People around us are always giving advice, some of them question our way of raising and educating. Thus, the foundations of the upbringing strategy we try to take on, shake. Personally-speaking, and I try to seek out a positive and respectful way of bringing them up, I’ve sometimes had to listen to people say the children are spoilt, and need a smack on the bum or severe punishment. But I know that a respectful upbringing will deliver results in the long-term, but it’s tough for a society that grew up with other examples to accept it. This is why it’s important to listen to every recommendation and include the ideas we find pertinent. Although there’s no one better than a parent to make the right decision for their children.

Expressing our emotions

We not only need to accept our feelings and emotions, but we also must share them, express them, especially with other women who are also mothers and have had to deal with this feeling of guilt too. I have a lot of friends who are mothers and we’ve been able to vent together, share experiences and even support each other, from a distance, in this tough, but beautiful, business of having children.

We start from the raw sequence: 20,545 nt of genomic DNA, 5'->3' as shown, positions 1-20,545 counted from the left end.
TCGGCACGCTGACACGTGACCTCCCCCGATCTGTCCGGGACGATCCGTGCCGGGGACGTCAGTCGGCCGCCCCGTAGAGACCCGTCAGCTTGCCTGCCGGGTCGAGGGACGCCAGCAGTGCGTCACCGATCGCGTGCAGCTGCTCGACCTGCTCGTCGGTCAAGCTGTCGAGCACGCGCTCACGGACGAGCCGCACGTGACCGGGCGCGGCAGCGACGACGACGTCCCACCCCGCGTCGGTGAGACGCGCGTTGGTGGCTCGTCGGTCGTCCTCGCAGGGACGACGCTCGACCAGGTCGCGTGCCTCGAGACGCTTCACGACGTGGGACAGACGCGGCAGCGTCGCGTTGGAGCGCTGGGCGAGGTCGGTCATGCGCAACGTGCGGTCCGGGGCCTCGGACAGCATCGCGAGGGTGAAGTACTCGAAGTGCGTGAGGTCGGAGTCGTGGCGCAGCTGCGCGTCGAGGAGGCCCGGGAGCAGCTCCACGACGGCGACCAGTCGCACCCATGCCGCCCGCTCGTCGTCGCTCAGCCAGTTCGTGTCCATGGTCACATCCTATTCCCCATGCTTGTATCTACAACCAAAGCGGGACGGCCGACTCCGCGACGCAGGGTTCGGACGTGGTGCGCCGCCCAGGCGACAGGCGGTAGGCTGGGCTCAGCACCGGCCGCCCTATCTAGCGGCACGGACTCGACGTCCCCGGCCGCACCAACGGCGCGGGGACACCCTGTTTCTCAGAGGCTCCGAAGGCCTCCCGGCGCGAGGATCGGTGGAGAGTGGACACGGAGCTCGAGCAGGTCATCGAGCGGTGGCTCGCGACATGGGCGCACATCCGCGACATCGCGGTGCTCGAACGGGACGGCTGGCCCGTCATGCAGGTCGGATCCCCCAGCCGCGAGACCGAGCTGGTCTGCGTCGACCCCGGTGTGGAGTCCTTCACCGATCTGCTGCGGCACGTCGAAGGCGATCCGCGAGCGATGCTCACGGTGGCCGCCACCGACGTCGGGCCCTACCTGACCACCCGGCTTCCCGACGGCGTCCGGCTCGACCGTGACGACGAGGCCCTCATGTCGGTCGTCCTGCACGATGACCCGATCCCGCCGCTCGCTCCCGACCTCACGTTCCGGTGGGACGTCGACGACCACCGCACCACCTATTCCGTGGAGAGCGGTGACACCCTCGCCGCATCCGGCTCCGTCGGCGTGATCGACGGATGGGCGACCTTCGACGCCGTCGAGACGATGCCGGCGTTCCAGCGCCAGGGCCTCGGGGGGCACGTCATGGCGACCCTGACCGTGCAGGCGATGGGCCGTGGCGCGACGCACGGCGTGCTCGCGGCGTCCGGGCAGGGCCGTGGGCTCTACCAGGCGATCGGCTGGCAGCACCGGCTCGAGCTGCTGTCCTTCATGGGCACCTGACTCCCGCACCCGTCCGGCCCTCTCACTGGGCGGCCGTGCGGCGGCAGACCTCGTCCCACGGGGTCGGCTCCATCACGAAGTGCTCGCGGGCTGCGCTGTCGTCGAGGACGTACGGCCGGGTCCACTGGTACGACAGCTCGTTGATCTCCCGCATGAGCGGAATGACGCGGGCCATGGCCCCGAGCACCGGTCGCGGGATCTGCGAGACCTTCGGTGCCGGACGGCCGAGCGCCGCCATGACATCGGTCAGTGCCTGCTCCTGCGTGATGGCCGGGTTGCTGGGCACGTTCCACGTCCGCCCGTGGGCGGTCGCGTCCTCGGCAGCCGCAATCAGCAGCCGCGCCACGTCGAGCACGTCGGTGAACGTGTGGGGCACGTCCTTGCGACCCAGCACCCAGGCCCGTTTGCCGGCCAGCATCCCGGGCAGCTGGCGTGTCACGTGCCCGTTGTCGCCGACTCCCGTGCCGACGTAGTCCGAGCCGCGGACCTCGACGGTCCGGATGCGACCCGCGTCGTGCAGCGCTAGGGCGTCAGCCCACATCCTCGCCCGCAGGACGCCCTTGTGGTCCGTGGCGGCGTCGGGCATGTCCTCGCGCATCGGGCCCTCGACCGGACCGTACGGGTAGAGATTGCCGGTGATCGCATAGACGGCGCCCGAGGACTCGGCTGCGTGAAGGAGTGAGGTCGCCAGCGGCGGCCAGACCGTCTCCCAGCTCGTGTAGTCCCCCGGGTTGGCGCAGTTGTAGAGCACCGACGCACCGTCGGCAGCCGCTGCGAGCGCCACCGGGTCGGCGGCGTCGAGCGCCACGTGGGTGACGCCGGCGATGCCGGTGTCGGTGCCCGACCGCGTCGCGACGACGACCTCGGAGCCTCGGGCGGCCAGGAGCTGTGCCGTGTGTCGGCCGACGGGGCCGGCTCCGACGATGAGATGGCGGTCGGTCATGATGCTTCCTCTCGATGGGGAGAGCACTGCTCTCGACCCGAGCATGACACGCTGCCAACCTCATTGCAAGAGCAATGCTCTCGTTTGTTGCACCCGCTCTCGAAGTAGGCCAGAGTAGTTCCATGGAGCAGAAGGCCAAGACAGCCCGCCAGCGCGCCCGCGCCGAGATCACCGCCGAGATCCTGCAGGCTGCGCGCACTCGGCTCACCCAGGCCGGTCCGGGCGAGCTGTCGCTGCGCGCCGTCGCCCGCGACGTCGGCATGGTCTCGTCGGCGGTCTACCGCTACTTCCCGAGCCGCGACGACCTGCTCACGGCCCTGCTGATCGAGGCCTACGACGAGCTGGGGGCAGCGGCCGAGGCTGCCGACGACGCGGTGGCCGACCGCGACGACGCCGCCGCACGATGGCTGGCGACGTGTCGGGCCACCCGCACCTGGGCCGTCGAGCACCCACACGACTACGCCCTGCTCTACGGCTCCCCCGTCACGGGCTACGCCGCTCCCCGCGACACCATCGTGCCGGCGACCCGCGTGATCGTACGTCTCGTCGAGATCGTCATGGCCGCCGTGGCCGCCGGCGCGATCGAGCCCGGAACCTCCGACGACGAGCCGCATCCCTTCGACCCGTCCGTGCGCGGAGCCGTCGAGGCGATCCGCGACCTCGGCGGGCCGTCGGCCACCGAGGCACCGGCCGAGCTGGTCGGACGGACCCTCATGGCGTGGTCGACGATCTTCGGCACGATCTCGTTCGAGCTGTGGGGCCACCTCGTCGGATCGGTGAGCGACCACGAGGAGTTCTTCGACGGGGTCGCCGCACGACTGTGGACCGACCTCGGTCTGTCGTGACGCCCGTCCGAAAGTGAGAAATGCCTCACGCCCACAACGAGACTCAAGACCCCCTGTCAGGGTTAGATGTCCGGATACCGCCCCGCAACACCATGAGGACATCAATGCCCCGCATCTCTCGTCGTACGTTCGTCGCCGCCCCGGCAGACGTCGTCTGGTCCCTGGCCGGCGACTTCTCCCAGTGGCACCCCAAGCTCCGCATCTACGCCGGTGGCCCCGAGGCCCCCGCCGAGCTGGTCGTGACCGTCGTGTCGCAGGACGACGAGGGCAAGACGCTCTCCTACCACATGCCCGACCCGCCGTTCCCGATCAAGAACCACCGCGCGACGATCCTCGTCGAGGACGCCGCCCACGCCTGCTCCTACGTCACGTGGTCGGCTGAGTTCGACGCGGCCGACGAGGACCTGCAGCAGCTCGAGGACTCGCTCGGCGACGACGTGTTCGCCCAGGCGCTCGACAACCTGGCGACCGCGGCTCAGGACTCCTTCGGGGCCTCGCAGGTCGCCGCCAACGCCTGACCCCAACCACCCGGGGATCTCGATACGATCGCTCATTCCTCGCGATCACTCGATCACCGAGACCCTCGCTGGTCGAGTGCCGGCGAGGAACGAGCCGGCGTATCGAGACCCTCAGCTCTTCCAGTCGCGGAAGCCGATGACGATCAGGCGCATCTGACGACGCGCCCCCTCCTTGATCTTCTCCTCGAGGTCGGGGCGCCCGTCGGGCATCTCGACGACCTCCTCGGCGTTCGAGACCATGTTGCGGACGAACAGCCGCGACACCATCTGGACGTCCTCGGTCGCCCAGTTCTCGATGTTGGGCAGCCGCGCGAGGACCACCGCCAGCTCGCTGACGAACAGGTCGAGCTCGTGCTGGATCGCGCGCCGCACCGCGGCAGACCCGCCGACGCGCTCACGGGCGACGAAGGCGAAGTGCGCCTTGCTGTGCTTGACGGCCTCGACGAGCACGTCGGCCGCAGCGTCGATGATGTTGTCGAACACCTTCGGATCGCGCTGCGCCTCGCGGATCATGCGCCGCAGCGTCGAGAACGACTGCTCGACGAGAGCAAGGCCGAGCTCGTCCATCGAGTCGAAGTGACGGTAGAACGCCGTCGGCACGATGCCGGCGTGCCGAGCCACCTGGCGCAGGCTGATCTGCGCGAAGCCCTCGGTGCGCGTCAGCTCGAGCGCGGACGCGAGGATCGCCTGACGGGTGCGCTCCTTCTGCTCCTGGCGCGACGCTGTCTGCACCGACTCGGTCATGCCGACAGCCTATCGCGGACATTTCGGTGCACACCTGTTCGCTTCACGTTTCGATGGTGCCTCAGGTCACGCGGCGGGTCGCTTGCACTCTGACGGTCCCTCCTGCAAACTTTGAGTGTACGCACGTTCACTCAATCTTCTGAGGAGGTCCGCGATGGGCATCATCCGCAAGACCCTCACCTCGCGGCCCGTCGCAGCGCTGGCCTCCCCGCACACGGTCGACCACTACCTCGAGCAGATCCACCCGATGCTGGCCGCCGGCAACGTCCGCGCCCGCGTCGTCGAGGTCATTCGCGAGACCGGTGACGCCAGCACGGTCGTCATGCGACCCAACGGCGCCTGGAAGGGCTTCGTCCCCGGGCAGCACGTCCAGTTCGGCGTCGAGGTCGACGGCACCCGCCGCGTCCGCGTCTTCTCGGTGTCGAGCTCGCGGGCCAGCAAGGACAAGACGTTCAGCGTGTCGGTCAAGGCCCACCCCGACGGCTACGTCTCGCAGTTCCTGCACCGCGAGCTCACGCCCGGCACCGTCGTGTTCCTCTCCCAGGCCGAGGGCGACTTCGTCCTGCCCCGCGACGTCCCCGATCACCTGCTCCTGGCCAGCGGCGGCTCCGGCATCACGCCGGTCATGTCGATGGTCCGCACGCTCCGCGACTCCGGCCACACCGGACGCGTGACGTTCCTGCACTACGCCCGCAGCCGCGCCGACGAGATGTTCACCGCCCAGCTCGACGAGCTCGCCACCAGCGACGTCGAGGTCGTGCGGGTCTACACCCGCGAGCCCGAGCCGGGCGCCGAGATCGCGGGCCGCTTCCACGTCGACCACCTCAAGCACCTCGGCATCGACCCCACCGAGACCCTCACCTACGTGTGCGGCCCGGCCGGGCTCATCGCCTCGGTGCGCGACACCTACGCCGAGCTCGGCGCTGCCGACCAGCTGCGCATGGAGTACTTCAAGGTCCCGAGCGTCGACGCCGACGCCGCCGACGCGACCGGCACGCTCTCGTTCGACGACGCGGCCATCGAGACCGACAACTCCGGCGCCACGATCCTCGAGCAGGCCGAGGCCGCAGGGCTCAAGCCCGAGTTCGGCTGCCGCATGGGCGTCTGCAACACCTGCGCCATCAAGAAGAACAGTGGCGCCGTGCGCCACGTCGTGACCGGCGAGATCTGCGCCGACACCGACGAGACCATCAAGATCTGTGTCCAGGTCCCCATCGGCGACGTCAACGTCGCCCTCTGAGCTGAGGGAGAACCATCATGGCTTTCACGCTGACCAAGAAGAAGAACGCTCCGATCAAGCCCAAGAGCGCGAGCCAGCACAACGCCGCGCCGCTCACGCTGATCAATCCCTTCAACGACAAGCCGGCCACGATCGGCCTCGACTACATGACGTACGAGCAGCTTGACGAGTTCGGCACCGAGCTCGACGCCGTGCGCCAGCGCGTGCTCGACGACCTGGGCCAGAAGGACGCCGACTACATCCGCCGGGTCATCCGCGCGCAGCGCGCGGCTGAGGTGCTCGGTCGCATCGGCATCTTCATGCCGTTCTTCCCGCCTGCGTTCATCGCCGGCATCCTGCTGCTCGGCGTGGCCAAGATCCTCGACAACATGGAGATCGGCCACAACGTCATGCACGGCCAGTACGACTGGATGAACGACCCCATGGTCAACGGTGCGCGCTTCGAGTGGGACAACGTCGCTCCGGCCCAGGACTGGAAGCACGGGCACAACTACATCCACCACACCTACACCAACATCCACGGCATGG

We hug the shadows of the “perfect motherhood”, we give ourselves space to feel, be, heal and grow together with mistakes, smiles, fear, guilt and love. Within this labyrinth, we instill vallues in our children, we educate them, raising them the best we can and then letting them pave their own path.

When we stop aspiring for complete control and see ourselves as human, we also open the doors to empathy and self-love. This is how we build a fairer society for ourselves and our children.

Read more from Cuba here on Havana Times.